Lincoln Fiction & Fact
A new novel about Lincoln examines questions about civil liberties in wartime, staff loyalties and disloyalties, and especially, Lincoln’s priorities
December 1987 | Volume 38, Issue 8
This interview took place at the end of May in William Safire’s office at the Washington bureau of The New York Times. Safire is a trim and affable man of fifty-seven. We had first met in 1971 at the house of the Washington columnist Rowland Evans, Jr. Our host had advertised Safire in advance as the compulsively alliterative speech writer for the then Vice-President, Spiro T. Agnew (“the nattering nabobs of negativism”), and also as one of the few members of the Nixon troupe who dared circulate at large in Georgetown. While disapproving of Safire in principle, I found him, as too often happens, quite amiable in practice.
My suspicions were not, however, entirely dispelled. When the Times took him on as a columnist a couple of years later, I reproached Arthur O. Sulzberger, the Times publisher, and predicted that the paper would regret the decision. I could not have been more wrong. While I don’t suppose I agree very often with Safire’s political ruminations, I have come to admire him for his independence of mind, for his capacity to dig out news as well as to opine about it, and for his literary exuberance and wit.
What subverts those who deplore Safire’s politics most of all is his infatuation with the English language. Even his most resolute critics succumb to his weekly column on linguistic use and abuse in the The New York Times Sunday Magazine. Safire’s Political Dictionary is a most valuable and entertaining work. The first edition came out in 1968 under the title The New Language of Politics. The Political Dictionary, a third edition, was published ten years later. I keep urging Safire to get out another edition in order to incorporate new words added to the language of politics by the Reagan administration, such as sleaze.
Safire’s zeal for politics and for words is matched by his zeal for American history. He is a buff of the first water. In 1985 he founded a society of former presidential speech writers, and seeking a name for the group, he uncovered the forgotten figure of Judson C. Welliver, who adorned the administration of Warren G. Harding as the first full-time White House speech writer. (At the last annual banquet of the Judson C. Welliver Society, Welliver’s delightful daughter appeared and stole the show.) Safire’s bookshelves are lined with scholarly monographs, and he relishes unmasking professional scholars as much as he relishes unmasking professional politicians. He is hardly infallible on either political or historical questions; but his mind is open, his apprehension is quick, and his curiosity unlimited.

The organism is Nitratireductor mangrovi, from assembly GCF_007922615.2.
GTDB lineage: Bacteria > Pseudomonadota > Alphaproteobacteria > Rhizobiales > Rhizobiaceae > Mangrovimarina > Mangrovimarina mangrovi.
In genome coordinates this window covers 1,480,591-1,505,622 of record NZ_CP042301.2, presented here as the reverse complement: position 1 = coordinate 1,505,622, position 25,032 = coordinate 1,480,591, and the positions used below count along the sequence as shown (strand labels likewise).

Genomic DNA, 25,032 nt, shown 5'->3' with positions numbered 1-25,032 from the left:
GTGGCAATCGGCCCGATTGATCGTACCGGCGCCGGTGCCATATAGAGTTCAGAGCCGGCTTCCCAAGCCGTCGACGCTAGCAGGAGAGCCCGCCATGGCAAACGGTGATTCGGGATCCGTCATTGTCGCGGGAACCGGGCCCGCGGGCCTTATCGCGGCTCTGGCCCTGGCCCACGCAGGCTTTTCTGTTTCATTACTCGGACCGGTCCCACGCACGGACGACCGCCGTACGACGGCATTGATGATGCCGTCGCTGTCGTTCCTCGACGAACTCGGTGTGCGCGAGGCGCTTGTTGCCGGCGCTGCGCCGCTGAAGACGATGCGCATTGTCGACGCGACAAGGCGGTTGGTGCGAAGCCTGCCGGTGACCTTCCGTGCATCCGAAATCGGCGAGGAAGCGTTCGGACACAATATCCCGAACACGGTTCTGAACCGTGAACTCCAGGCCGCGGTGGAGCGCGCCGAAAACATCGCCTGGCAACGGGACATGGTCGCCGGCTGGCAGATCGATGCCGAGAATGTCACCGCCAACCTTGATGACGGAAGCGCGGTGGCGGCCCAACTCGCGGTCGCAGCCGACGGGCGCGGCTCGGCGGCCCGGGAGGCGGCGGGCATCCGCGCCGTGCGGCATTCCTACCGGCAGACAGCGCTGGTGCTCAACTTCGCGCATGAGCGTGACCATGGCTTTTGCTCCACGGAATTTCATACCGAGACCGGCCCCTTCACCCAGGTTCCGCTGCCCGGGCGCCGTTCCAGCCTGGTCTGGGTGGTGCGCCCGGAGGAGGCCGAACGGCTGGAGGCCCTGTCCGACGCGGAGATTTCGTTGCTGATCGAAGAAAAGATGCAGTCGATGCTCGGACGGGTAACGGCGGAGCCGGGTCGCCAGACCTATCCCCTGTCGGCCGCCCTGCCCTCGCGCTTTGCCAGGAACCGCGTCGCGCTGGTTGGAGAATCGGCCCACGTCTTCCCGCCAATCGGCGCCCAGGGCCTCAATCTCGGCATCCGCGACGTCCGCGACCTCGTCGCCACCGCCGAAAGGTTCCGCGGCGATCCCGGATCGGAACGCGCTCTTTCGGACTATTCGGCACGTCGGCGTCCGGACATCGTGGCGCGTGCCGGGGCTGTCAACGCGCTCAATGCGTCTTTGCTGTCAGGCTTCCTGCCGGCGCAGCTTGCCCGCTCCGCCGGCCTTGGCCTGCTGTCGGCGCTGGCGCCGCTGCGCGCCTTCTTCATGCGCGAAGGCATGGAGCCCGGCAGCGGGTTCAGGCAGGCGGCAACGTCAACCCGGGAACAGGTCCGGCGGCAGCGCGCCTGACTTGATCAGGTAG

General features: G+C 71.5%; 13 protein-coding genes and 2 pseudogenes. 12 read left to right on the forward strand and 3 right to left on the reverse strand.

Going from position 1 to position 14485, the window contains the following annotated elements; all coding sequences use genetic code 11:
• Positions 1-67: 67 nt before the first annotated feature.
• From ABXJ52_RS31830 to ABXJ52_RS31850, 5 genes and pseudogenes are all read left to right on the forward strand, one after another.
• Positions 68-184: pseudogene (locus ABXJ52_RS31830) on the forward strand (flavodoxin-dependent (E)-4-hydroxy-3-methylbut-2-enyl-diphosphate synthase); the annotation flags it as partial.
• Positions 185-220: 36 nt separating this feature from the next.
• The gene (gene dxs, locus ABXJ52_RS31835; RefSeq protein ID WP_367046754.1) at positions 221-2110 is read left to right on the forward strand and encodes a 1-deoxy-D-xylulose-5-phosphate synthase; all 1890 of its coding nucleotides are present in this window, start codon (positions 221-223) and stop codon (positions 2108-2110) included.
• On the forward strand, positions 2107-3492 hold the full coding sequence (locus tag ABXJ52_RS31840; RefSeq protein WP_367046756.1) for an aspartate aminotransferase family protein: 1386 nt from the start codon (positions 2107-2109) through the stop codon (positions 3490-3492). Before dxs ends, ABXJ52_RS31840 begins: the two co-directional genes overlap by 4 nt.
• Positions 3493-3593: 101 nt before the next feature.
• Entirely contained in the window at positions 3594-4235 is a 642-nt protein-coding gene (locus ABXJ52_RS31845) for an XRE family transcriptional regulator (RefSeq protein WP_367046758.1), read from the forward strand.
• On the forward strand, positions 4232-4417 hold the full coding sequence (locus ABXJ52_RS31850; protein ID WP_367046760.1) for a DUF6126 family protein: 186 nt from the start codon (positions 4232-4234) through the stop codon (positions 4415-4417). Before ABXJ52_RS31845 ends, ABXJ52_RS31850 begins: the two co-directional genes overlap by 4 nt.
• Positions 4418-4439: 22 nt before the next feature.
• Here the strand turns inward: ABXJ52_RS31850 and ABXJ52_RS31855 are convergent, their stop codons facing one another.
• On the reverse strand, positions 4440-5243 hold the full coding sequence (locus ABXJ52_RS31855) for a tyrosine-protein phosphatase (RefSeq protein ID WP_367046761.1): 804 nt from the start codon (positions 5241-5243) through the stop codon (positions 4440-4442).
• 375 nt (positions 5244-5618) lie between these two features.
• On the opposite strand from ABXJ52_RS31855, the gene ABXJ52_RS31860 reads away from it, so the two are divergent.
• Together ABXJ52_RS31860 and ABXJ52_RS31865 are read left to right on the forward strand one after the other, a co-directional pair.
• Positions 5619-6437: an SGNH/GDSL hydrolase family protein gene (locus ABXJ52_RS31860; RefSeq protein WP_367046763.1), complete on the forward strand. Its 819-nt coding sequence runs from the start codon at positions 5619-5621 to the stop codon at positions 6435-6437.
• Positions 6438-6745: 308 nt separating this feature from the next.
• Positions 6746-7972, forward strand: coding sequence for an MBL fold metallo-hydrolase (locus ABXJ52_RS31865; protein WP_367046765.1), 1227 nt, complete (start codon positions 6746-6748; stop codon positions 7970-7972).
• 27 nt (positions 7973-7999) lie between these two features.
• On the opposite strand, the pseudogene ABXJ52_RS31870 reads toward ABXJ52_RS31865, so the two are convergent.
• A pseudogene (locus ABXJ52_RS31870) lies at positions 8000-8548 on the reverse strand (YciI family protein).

I am still not clear how he ever found time both to ride daily herd on politicians and weekly herd on writers and also to turn out Freedom, his twelve-hundred-page novel. Anyway, there it is—and every enthusiast for the history of the Republic will find both instruction and enjoyment in it.
Freedom is a historical novel about Lincoln and the Civil War. You must have been in mid-passage when Gore Vidal’s Lincoln came out in 1984.
Right, and I worried about whether he would cover the same themes that I was covering. But I relaxed when I read it because he covers four years of the Presidency and I cover twenty months. He sticks to Lincoln and I go out in the field. We’re dealing with the same characters, but our themes are different.
Do you feel that you’ve learned anything from the historical novelists?
I learned a lot about frustration. I would read a historical novel and wonder what was true and what wasn’t; and it bothered the hell out of me. I resent it when writers use history and overlay it with a special point of view and sometimes twist or warp it. I’m hooked on full disclosure. And I decided that the best way to achieve it is to say to the reader: “This is true; this is not true; this character’s real; this character’s not; here’s what I’m doing. Join me. And if you don’t like it, write your own book.” At least I’m not misleading the reader.
I think that your appendix of sources and commentary, which you call the “underbook,” is a brilliant device that I’ve never seen before. Was that in your mind from the beginning?
Freedom had a long genesis. I started about ten years ago and made my deal with Doubleday about eight years ago, just on the basis of an untitled novel about Abraham Lincoln. That got me started putting the words together. My pledge to myself was that I was going to do an underbook. I didn’t call it that at first, though; I called it “source notes.” I could do as a novelist what I could not do as a columnist, which is to reveal my sources. I guard my sources carefully in my column, but in a book the fun is to say, “Here are four sources, the fifth one is unreliable, and here’s what I think of the sources.” Historians do that all the time. I’m doing it for the novel reader. By putting it in an underbook rather than footnoting, I’m saying, “This is a novel.” Read the novel first.